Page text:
When I woke up on Monday morning, I often looked at my phone waiting for it to ring.
After what the Houston Astros did on Sunday night — overcoming an early grand slam by the Atlanta Braves to win 9-5 on the road and keep the World Series alive — I knew I would get a call with my grandmother on the other end saying, “How about our boys?”
And even Wednesday morning, despite the Astros losing 7-0 to the Braves in Game 6 to give Atlanta its first title since 1995, I knew another call would come, and my grandmother would be on the other end saying, “Well shucks, they just couldn’t get it done.”
Unfortunately, those calls never came.
On Oct. 22, as I was sitting in the press box at Christus Trinity Mother Frances Rose Stadium awaiting the Tyler Legacy Red Raiders to take on North Mesquite for homecoming, my wife, Elizabeth, gave me a call to inform me that my grandmother, Irene Denning, had passed away at the age of 86.
The news hit me hard. For the majority of my childhood, I was her only grandchild, so we naturally had a really close relationship. And even as I became an adult, we still talked on the phone often as we lived nearly four hours apart, and the conversation normally revolved around the Astros.
As I covered the football game that night, the Astros’ Game 6 of the ALCS against the Boston Red Sox was on the TV in my room in the press box, so I was able to keep an eye on it, also.
After the game ended, I headed home to continue working and immediately turned the game on the TV.
When the Astros recorded the final out of a 5-0 win to clinch their fourth World Series berth in franchise history, emotions immediately came over me.
It was fitting that the night I got the phone call I had dreaded was also the night that the Astros advanced to the World Series.
Two of my colleagues and friends, Jack and Gary Stallard, are two of the Braves fans I know. On Tuesday, they found out their brother, Randy, had passed away. Later on Tuesday night, the Braves won their fourth World Series title.
As I was writing this column, I found out my grandfather, James, from my mother’s first marriage, passed away on Wednesday morning. He was also an Astros fan, but he really loved his Houston Oilers when they were around. And me being a fan of the Pittsburgh Steelers, we always had fun watching those games together when I was a kid.
It’s interesting how sports have a way of working out around real-life situations.
On the Tuesday the World Series began, I drove to Channelview for my grandmother’s funeral service. I arrived in time to watch Game 1, which the Astros lost.
The service was Wednesday, and my grandmother had her orange Astros rally towel in the casket with her. Later that night, I arrived back in Tyler to see the Astros win 7-2 and even the series.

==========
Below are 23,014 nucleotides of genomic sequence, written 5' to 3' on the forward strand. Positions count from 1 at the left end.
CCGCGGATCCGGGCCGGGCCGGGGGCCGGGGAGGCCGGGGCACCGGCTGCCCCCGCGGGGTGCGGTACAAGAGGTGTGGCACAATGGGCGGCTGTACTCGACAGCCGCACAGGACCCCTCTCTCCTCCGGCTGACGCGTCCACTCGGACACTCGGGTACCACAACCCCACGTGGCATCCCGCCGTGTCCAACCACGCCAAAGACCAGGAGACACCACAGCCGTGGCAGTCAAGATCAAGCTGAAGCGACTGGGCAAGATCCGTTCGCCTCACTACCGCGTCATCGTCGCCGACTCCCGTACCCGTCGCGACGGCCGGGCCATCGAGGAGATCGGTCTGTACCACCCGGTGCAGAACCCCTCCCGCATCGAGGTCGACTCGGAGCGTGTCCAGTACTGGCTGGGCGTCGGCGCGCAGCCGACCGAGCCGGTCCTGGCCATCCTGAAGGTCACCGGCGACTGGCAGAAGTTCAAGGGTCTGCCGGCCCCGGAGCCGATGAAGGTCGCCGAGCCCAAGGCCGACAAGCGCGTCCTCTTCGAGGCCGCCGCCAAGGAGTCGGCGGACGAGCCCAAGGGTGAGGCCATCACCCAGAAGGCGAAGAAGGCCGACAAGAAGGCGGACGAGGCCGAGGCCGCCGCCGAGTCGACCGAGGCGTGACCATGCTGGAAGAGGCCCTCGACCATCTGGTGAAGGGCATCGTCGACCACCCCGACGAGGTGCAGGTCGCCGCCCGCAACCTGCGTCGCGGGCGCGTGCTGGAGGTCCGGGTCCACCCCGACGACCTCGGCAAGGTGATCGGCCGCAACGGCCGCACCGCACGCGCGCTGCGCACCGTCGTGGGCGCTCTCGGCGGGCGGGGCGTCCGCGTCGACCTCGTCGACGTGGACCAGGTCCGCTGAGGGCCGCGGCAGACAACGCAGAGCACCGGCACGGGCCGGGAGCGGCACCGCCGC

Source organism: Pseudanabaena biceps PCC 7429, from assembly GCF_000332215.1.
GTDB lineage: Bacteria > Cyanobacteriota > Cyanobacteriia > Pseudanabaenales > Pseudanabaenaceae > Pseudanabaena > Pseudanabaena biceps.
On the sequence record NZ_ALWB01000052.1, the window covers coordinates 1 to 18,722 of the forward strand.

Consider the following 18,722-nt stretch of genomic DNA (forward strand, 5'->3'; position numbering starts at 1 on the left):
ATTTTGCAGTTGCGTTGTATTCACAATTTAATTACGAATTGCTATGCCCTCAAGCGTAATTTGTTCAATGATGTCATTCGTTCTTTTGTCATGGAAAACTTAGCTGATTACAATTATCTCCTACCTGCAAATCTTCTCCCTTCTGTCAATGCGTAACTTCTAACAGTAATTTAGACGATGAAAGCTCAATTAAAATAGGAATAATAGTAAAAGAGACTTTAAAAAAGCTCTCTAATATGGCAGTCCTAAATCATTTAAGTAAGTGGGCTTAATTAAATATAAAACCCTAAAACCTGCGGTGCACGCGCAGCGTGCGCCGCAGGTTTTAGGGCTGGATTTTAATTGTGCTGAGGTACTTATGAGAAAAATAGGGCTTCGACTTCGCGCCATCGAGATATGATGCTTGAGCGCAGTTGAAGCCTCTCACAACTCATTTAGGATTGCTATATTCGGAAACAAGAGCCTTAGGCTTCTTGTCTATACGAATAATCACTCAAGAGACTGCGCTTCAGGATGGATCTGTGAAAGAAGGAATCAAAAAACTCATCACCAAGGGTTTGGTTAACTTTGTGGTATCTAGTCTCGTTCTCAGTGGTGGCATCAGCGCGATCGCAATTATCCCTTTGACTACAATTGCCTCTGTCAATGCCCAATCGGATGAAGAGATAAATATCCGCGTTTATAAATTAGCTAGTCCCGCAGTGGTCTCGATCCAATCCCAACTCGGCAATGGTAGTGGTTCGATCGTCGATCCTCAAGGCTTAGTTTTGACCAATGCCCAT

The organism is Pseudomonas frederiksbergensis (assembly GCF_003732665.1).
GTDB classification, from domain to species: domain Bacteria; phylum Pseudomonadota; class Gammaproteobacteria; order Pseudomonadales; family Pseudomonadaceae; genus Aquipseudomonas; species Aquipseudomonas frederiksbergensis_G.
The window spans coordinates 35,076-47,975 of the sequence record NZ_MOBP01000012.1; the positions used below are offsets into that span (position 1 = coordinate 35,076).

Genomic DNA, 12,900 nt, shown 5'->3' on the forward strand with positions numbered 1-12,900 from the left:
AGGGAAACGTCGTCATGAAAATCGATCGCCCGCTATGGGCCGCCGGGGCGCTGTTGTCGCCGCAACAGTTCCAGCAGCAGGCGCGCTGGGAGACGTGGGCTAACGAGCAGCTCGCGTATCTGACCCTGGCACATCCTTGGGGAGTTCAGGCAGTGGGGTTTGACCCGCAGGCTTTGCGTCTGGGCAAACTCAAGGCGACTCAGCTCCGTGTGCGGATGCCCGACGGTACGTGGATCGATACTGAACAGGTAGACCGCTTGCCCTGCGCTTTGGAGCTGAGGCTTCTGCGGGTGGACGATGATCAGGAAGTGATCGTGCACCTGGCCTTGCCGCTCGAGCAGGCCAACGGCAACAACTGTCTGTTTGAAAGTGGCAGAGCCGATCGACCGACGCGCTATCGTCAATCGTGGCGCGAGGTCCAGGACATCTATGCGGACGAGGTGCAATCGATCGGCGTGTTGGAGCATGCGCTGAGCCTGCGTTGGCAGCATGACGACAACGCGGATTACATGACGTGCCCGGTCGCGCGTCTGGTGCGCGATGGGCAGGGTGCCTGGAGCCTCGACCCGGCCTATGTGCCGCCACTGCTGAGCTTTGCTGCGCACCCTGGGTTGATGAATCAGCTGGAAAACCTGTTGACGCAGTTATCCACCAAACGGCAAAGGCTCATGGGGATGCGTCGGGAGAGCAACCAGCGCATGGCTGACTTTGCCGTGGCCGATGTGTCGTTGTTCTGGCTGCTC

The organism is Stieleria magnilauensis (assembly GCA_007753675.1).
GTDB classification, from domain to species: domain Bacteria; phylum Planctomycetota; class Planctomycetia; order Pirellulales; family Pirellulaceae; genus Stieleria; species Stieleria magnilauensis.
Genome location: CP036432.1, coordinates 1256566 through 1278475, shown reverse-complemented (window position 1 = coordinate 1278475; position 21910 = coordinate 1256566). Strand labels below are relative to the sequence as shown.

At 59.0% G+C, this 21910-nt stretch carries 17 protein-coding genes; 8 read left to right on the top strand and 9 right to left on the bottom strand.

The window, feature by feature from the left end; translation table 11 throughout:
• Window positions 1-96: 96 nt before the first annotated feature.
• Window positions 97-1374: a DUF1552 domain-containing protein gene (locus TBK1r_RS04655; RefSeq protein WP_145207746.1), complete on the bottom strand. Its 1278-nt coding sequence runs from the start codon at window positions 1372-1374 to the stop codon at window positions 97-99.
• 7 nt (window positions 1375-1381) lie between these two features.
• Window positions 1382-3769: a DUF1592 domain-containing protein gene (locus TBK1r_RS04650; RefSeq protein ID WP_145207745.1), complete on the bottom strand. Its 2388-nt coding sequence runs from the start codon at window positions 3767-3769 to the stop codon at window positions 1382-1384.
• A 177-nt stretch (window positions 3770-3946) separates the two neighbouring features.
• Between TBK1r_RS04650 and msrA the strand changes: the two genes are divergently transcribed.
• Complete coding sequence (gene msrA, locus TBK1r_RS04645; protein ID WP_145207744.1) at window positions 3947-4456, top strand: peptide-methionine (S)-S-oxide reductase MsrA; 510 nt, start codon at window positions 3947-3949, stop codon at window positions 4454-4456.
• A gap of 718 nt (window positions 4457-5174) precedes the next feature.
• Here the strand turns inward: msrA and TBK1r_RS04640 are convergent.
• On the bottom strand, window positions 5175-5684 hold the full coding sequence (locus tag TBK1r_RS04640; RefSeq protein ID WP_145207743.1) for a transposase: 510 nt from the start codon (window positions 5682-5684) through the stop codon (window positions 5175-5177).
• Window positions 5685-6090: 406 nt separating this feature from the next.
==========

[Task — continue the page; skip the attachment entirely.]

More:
My grandmother played a big role in me becoming an Astros fan. We lived in the Houston area, so that was the obvious choice — even though I didn’t adopt the same affinity for the Oilers.
She often took me to games. When she retired, we got to go to even more games, especially during the summer when I was out of school. When I moved to East Texas (first to Diboll) at the age of 8, I would still go down and stay with my grandmother during the summer.
If the Astros were at home, there was a good chance we were going to the game. Depending on the time, we would either go eat Mexican food before and then go to the game or go to the game first and then eat Mexican food after. I got to eat at two of the restaurants we often went to while I was down there last week for her funeral.
At the Astrodome, tickets were $4 for her and $1 for me, so it was reasonable to go to a lot of games, where these days, $5 won’t even let you drive by the ballpark. And it wasn’t reserved seating, so we would just sit wherever we felt like that day, but we often had certain seats we really liked if they weren’t already taken.
And if they were on the road or we just didn’t make it to the game that day, we would always watch it on TV, unless it was on the West Coast, in which case we would have to catch the tape delay the next day since this was before the days of DVR and streaming.
I never got to go to a game with my grandmother at what started as Enron Field and is now Minute Maid Park, but we always made sure to talk often about how the team was doing, even in the years that were really bad.
As we got older, not only did we talk about the Astros — and sometimes the Texans and Rockets — she also kept up with how San Francisco Giants first baseman Brandon Belt did each game. Belt attended Hudson High School with me just outside of Lufkin and played for a year at San Jacinto College, just minutes down the road from her house.
I was fortunate enough to see her for lunch in September, just a week after her birthday. I will always have that memory, along with all of the other memories we had throughout the years.
And when next baseball season rolls around, I’ll still be waiting on that call.